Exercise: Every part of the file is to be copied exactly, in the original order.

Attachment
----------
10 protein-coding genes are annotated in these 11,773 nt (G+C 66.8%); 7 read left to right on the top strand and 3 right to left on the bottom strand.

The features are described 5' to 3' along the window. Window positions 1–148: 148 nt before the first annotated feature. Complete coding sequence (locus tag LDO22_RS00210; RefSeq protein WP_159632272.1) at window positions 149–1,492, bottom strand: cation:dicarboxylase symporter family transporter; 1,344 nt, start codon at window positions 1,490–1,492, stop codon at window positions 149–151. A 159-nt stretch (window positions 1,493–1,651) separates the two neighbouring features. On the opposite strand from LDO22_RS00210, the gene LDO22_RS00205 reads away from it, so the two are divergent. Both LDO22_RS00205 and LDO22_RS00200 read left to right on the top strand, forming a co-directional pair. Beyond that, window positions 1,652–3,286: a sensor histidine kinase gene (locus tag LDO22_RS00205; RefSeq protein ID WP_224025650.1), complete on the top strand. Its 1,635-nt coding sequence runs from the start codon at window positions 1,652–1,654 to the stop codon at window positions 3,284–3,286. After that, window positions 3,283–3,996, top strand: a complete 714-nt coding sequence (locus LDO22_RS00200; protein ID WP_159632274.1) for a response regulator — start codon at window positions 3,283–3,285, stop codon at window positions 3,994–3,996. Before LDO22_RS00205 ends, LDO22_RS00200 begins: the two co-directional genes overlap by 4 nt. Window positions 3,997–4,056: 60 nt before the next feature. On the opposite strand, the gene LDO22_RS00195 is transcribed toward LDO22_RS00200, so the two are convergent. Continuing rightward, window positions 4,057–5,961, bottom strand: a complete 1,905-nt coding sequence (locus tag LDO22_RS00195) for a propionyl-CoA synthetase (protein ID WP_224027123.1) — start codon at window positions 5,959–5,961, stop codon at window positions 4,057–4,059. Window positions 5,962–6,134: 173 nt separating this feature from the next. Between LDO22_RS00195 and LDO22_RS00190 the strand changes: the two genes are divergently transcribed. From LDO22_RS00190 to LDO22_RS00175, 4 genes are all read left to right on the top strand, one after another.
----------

10 protein-coding genes are annotated in these 11,773 nt (G+C 66.8%); 7 read left to right on the top strand and 3 right to left on the bottom strand.

The features are described 5' to 3' along the window. Window positions 1–148: 148 nt before the first annotated feature. Complete coding sequence (locus tag LDO22_RS00210; RefSeq protein WP_159632272.1) at window positions 149–1,492, bottom strand: cation:dicarboxylase symporter family transporter; 1,344 nt, start codon at window positions 1,490–1,492, stop codon at window positions 149–151. A 159-nt stretch (window positions 1,493–1,651) separates the two neighbouring features. On the opposite strand from LDO22_RS00210, the gene LDO22_RS00205 reads away from it, so the two are divergent. Both LDO22_RS00205 and LDO22_RS00200 read left to right on the top strand, forming a co-directional pair. Beyond that, window positions 1,652–3,286: a sensor histidine kinase gene (locus tag LDO22_RS00205; RefSeq protein ID WP_224025650.1), complete on the top strand. Its 1,635-nt coding sequence runs from the start codon at window positions 1,652–1,654 to the stop codon at window positions 3,284–3,286. After that, window positions 3,283–3,996, top strand: a complete 714-nt coding sequence (locus LDO22_RS00200; protein ID WP_159632274.1) for a response regulator — start codon at window positions 3,283–3,285, stop codon at window positions 3,994–3,996. Before LDO22_RS00205 ends, LDO22_RS00200 begins: the two co-directional genes overlap by 4 nt. Window positions 3,997–4,056: 60 nt before the next feature. On the opposite strand, the gene LDO22_RS00195 is transcribed toward LDO22_RS00200, so the two are convergent. Continuing rightward, window positions 4,057–5,961, bottom strand: a complete 1,905-nt coding sequence (locus tag LDO22_RS00195) for a propionyl-CoA synthetase (protein ID WP_224027123.1) — start codon at window positions 5,959–5,961, stop codon at window positions 4,057–4,059. Window positions 5,962–6,134: 173 nt separating this feature from the next. Between LDO22_RS00195 and LDO22_RS00190 the strand changes: the two genes are divergently transcribed. From LDO22_RS00190 to LDO22_RS00175, 4 genes are all read left to right on the top strand, one after another.